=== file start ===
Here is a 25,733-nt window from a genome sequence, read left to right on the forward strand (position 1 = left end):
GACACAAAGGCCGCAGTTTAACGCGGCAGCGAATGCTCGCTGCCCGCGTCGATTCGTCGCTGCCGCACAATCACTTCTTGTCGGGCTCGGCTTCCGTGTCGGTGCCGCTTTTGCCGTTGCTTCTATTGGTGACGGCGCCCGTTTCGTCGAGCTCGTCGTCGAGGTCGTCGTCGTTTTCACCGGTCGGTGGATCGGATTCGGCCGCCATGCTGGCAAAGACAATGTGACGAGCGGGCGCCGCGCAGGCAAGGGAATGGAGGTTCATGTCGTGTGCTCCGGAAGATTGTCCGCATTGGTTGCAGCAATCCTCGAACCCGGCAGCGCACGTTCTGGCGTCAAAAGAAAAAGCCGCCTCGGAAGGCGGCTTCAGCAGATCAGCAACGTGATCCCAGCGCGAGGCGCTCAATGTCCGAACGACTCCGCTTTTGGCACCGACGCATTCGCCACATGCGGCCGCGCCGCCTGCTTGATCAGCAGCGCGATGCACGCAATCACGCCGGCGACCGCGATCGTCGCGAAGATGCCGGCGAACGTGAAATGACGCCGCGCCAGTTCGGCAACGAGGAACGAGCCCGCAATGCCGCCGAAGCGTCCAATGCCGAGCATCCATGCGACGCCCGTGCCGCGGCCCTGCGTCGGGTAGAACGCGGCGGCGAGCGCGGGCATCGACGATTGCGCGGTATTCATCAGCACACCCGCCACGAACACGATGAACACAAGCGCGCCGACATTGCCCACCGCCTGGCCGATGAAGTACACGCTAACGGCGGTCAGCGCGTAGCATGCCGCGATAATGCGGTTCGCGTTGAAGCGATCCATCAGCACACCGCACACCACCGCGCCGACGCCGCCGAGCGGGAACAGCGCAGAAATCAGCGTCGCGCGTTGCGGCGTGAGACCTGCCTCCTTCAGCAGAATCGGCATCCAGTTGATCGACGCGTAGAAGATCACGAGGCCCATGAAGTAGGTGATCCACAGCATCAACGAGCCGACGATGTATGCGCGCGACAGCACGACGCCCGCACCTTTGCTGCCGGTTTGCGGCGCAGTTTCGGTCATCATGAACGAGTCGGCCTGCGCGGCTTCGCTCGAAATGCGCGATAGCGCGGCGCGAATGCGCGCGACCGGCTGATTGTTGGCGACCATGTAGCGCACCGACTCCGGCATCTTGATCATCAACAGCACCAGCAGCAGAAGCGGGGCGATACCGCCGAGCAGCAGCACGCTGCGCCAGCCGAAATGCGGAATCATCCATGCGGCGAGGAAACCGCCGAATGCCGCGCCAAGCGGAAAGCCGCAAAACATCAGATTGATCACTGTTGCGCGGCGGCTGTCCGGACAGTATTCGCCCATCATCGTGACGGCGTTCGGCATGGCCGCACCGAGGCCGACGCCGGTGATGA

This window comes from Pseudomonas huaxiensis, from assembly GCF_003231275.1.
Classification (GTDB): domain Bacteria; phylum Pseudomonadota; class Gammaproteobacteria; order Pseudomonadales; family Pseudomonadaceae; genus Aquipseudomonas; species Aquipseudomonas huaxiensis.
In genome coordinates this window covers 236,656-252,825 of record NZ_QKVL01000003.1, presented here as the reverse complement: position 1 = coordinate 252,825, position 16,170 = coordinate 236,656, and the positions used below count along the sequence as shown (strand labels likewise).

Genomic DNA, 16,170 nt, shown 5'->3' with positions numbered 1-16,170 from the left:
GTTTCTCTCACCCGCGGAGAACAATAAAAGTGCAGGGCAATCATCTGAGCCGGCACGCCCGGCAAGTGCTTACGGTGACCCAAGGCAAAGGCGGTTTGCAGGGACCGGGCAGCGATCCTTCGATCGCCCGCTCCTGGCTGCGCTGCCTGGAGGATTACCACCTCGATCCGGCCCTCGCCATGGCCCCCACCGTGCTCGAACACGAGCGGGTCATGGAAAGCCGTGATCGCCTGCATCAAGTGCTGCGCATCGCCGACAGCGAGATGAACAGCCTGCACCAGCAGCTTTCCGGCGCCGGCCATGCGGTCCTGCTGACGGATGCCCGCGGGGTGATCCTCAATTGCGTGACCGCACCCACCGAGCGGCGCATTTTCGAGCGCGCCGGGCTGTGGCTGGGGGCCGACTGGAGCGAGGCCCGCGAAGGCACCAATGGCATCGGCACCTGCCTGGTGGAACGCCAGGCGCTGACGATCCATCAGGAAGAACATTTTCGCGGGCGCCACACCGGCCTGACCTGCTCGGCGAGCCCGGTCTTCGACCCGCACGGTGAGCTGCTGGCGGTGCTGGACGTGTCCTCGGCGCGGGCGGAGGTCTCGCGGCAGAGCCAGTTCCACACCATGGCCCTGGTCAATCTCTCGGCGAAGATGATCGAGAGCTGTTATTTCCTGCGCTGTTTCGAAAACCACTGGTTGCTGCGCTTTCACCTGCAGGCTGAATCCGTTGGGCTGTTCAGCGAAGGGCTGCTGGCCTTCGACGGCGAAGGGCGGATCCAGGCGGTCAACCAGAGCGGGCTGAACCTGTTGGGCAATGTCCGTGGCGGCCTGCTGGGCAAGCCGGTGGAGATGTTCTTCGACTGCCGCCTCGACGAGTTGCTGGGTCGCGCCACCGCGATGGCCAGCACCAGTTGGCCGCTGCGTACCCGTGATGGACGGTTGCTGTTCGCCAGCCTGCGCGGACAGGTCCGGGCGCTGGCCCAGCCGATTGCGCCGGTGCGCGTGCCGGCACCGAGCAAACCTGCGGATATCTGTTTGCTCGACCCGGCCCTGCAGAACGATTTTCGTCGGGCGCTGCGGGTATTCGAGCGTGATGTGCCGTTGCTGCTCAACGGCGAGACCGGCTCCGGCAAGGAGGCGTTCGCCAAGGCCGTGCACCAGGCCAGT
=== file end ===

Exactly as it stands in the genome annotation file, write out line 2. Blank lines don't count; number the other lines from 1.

GACACAAAGGCCGCAGTTTAACGCGGCAGCGAATGCTCGCTGCCCGCGTCGATTCGTCGCTGCCGCACAATCACTTCTTGTCGGGCTCGGCTTCCGTGTCGGTGCCGCTTTTGCCGTTGCTTCTATTGGTGACGGCGCCCGTTTCGTCGAGCTCGTCGTCGAGGTCGTCGTCGTTTTCACCGGTCGGTGGATCGGATTCGGCCGCCATGCTGGCAAAGACAATGTGACGAGCGGGCGCCGCGCAGGCAAGGGAATGGAGGTTCATGTCGTGTGCTCCGGAAGATTGTCCGCATTGGTTGCAGCAATCCTCGAACCCGGCAGCGCACGTTCTGGCGTCAAAAGAAAAAGCCGCCTCGGAAGGCGGCTTCAGCAGATCAGCAACGTGATCCCAGCGCGAGGCGCTCAATGTCCGAACGACTCCGCTTTTGGCACCGACGCATTCGCCACATGCGGCCGCGCCGCCTGCTTGATCAGCAGCGCGATGCACGCAATCACGCCGGCGACCGCGATCGTCGCGAAGATGCCGGCGAACGTGAAATGACGCCGCGCCAGTTCGGCAACGAGGAACGAGCCCGCAATGCCGCCGAAGCGTCCAATGCCGAGCATCCATGCGACGCCCGTGCCGCGGCCCTGCGTCGGGTAGAACGCGGCGGCGAGCGCGGGCATCGACGATTGCGCGGTATTCATCAGCACACCCGCCACGAACACGATGAACACAAGCGCGCCGACATTGCCCACCGCCTGGCCGATGAAGTACACGCTAACGGCGGTCAGCGCGTAGCATGCCGCGATAATGCGGTTCGCGTTGAAGCGATCCATCAGCACACCGCACACCACCGCGCCGACGCCGCCGAGCGGGAACAGCGCAGAAATCAGCGTCGCGCGTTGCGGCGTGAGACCTGCCTCCTTCAGCAGAATCGGCATCCAGTTGATCGACGCGTAGAAGATCACGAGGCCCATGAAGTAGGTGATCCACAGCATCAACGAGCCGACGATGTATGCGCGCGACAGCACGACGCCCGCACCTTTGCTGCCGGTTTGCGGCGCAGTTTCGGTCATCATGAACGAGTCGGCCTGCGCGGCTTCGCTCGAAATGCGCGATAGCGCGGCGCGAATGCGCGCGACCGGCTGATTGTTGGCGACCATGTAGCGCACCGACTCCGGCATCTTGATCATCAACAGCACCAGCAGCAGAAGCGGGGCGATACCGCCGAGCAGCAGCACGCTGCGCCAGCCGAAATGCGGAATCATCCATGCGGCGAGGAAACCGCCGAATGCCGCGCCAAGCGGAAAGCCGCAAAACATCAGATTGATCACTGTTGCGCGGCGGCTGTCCGGACAGTATTCGCCCATCATCGTGACGGCGTTCGGCATGGCCGCACCGAGGCCGACGCCGGTGATGA